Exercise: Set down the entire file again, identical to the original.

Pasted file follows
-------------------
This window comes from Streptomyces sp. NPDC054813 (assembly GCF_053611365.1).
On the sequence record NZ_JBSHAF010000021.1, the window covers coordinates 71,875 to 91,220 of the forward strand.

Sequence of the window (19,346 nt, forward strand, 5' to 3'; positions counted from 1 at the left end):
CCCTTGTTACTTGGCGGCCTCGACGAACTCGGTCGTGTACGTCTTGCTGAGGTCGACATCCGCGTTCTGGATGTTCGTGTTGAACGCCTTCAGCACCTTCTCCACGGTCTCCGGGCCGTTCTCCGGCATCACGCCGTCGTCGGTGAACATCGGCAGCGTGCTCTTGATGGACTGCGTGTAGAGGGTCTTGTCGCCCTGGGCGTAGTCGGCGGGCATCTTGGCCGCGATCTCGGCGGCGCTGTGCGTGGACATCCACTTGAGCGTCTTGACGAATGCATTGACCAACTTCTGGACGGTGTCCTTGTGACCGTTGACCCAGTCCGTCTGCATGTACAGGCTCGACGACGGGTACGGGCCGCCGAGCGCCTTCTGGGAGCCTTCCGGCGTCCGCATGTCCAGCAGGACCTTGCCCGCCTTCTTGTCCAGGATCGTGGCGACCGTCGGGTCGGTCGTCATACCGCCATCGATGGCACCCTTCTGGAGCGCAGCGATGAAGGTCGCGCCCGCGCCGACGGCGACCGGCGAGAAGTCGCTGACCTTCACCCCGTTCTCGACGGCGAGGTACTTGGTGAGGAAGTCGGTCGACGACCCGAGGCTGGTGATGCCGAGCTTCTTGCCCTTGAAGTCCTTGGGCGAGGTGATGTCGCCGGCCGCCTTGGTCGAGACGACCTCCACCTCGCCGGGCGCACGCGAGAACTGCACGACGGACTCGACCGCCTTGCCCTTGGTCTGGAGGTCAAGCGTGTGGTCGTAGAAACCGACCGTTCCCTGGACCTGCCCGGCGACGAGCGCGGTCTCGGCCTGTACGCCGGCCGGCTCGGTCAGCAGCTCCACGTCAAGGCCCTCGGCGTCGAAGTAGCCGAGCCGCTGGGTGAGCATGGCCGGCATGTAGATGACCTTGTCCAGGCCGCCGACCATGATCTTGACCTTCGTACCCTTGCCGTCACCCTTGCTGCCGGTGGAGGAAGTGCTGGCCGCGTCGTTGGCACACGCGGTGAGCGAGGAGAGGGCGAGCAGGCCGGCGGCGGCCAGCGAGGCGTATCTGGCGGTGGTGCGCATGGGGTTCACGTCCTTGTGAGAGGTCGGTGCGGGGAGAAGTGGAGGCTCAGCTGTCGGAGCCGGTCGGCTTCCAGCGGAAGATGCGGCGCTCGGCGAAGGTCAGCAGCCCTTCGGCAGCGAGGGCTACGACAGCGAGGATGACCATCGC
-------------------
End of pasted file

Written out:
This window comes from Streptomyces sp. NPDC054813 (assembly GCF_053611365.1).
On the sequence record NZ_JBSHAF010000021.1, the window covers coordinates 71,875 to 91,220 of the forward strand.

Sequence of the window (19,346 nt, forward strand, 5' to 3'; positions counted from 1 at the left end):
CCCTTGTTACTTGGCGGCCTCGACGAACTCGGTCGTGTACGTCTTGCTGAGGTCGACATCCGCGTTCTGGATGTTCGTGTTGAACGCCTTCAGCACCTTCTCCACGGTCTCCGGGCCGTTCTCCGGCATCACGCCGTCGTCGGTGAACATCGGCAGCGTGCTCTTGATGGACTGCGTGTAGAGGGTCTTGTCGCCCTGGGCGTAGTCGGCGGGCATCTTGGCCGCGATCTCGGCGGCGCTGTGCGTGGACATCCACTTGAGCGTCTTGACGAATGCATTGACCAACTTCTGGACGGTGTCCTTGTGACCGTTGACCCAGTCCGTCTGCATGTACAGGCTCGACGACGGGTACGGGCCGCCGAGCGCCTTCTGGGAGCCTTCCGGCGTCCGCATGTCCAGCAGGACCTTGCCCGCCTTCTTGTCCAGGATCGTGGCGACCGTCGGGTCGGTCGTCATACCGCCATCGATGGCACCCTTCTGGAGCGCAGCGATGAAGGTCGCGCCCGCGCCGACGGCGACCGGCGAGAAGTCGCTGACCTTCACCCCGTTCTCGACGGCGAGGTACTTGGTGAGGAAGTCGGTCGACGACCCGAGGCTGGTGATGCCGAGCTTCTTGCCCTTGAAGTCCTTGGGCGAGGTGATGTCGCCGGCCGCCTTGGTCGAGACGACCTCCACCTCGCCGGGCGCACGCGAGAACTGCACGACGGACTCGACCGCCTTGCCCTTGGTCTGGAGGTCAAGCGTGTGGTCGTAGAAACCGACCGTTCCCTGGACCTGCCCGGCGACGAGCGCGGTCTCGGCCTGTACGCCGGCCGGCTCGGTCAGCAGCTCCACGTCAAGGCCCTCGGCGTCGAAGTAGCCGAGCCGCTGGGTGAGCATGGCCGGCATGTAGATGACCTTGTCCAGGCCGCCGACCATGATCTTGACCTTCGTACCCTTGCCGTCACCCTTGCTGCCGGTGGAGGAAGTGCTGGCCGCGTCGTTGGCACACGCGGTGAGCGAGGAGAGGGCGAGCAGGCCGGCGGCGGCCAGCGAGGCGTATCTGGCGGTGGTGCGCATGGGGTTCACGTCCTTGTGAGAGGTCGGTGCGGGGAGAAGTGGAGGCTCAGCTGTCGGAGCCGGTCGGCTTCCAGCGGAAGATGCGGCGCTCGGCGAAGGTCAGCAGCCCTTCGGCAGCGAGGGCTACGACAGCGAGGATGACCATCGC